For Immediate Release: September 9, 2010
Contact: Author: Joe Schmoe New York Times
AICR Once Again Welcomes Stand Up to Cancer Telecast
Effort Supports AICR’s Ongoing Mission: Spotlighting Urgent Need for More and Better Cancer Research
Washington, DC —
The American Institute for Cancer Research (AICR) today welcomed to the nation’s airwaves a telecast aimed at increasing private support for cancer research. Now that federal funding for cancer research is effectively decreasing for the first time in decades, the need for more and better research into the disease’s origins has never been greater, said AICR experts.
Stand Up to Cancer is a privately supported effort to direct funding to “Dream Teams” of researchers representing various disciplines within the cancer field. Funds raised during a September 10th telecast will be administered by the American Association for Cancer Research (AACR).
“More cancer research is needed, and we are grateful for any and all help in meeting that need,” said Kelly B. Browning, Executive Vice President and Chief Operating Officer of AICR. “As an organization that has worked for decades to fund the basic research that leads to life-saving breakthroughs, AICR is once again pleased to welcome the Stand Up to Cancer folks to the ongoing fight against this terrible disease.”
Browning noted that, according to data analyzed in a massive AICR expert report, as many as one-third of all cancers are preventable.
“We applaud Stand Up to Cancer for setting up methods to speed much-needed funding toward pharmaceutical trials that will help make the lives of cancer patients better,” Browning said. “We only hope that the organization has similar protocols in place to support researchers studying how the interaction of nutrition, physical activity, weight and genetics influences cancer – a much different set of questions.”
As an organization that funds cancer prevention, treatment and survivorship research with a primary focus on diet and nutrition, AICR has offered to aid Stand Up to Cancer’s efforts by providing authorities in the diet-cancer field. These individuals, including many who serve on AICR’s Grant Panels, are uniquely qualified to evaluate research proposals related to diet, physical activity, weight and cancer.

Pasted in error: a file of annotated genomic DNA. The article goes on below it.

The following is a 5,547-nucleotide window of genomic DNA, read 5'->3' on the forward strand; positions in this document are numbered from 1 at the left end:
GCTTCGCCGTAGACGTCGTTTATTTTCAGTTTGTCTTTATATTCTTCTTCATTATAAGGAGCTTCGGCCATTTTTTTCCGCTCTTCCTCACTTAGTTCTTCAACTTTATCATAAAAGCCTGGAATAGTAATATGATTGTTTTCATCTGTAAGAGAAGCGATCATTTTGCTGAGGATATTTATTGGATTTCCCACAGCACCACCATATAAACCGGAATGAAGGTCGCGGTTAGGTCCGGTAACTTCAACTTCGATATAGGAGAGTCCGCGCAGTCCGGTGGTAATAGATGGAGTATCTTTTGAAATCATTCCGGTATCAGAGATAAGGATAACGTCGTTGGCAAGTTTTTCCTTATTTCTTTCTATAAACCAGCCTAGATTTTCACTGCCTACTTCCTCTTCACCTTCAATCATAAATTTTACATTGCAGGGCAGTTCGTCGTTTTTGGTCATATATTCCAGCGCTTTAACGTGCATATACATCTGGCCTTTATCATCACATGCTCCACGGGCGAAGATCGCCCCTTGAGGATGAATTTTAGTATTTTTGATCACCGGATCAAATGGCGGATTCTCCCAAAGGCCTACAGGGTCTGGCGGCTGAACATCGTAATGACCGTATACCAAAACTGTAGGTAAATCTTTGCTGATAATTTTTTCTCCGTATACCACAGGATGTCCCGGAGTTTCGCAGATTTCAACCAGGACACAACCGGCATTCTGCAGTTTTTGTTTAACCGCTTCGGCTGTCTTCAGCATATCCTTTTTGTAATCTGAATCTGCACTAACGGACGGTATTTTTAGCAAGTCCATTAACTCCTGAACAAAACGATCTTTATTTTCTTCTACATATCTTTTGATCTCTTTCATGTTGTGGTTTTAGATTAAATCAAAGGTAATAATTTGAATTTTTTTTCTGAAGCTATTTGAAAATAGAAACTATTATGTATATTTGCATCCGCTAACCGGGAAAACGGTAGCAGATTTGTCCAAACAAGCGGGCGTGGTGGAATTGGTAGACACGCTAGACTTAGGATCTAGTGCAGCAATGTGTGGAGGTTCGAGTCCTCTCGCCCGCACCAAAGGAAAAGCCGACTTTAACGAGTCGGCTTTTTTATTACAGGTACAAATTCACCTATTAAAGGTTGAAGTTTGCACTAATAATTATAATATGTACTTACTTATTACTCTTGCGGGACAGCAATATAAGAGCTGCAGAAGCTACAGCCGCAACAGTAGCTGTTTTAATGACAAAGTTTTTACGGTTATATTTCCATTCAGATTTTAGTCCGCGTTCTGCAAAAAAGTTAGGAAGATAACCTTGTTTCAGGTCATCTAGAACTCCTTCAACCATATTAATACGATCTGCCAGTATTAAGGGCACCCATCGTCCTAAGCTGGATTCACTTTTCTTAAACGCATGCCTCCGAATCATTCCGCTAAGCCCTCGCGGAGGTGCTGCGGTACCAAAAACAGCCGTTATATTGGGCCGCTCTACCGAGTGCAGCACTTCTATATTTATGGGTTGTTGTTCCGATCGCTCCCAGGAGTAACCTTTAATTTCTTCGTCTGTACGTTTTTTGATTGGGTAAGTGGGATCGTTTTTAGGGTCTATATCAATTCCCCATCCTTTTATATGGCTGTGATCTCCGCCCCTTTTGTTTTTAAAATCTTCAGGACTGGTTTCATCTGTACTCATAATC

AICR Experts Highlight Areas Needing More Research Dollars
The AICR/WCRF expert report Food, Nutrition, Physical Activity and the Prevention of Cancer: A Global Perspective issued a series of dietary recommendations for lowering cancer risk. It also identified several key areas where the science is not yet conclusive, and in which more research is needed.
Dietary supplements such calcium, vitamin D, folate and selenium.
Research suggests that a single vitamin, mineral or phytochemical can have different effects on cancer risk, depending on factors such as dosage, timing of exposure, etc.
Researchers need clear, uniform methods for collecting and analyzing information from cancer survivors on diet, physical activity and weight management.
Cancer risk over the life course
Studies suggest that nutrition and other lifestyle factors may play a more central role in determining cancer risk at specific times during the body’s growth and development.
“These are the kind of crucial but still unanswered questions that demand more research. We hope this massive funding initiative will mean more money available to investigate all aspects of cancer – before, during and after treatment,” said Browning.
The American Institute for Cancer Research is not affiliated with the American Association for Cancer Research.
The American Institute for Cancer Research (AICR) is the cancer charity that fosters research on the relationship of nutrition, physical activity and weight management to cancer risk, interprets the scientific literature and educates the public about the results. It has contributed more than $95 million for innovative research conducted at universities, hospitals and research centers across the country. AICR has published two landmark reports that interpret the accumulated research in the field, and is committed to a process of continuous review. AICR also provides a wide range of educational programs to help millions of Americans learn to make dietary changes for lower cancer risk. Its award-winning New American Plate program is presented in brochures, seminars and on its website, www.aicr.org. AICR is a member of the World Cancer Research Fund International.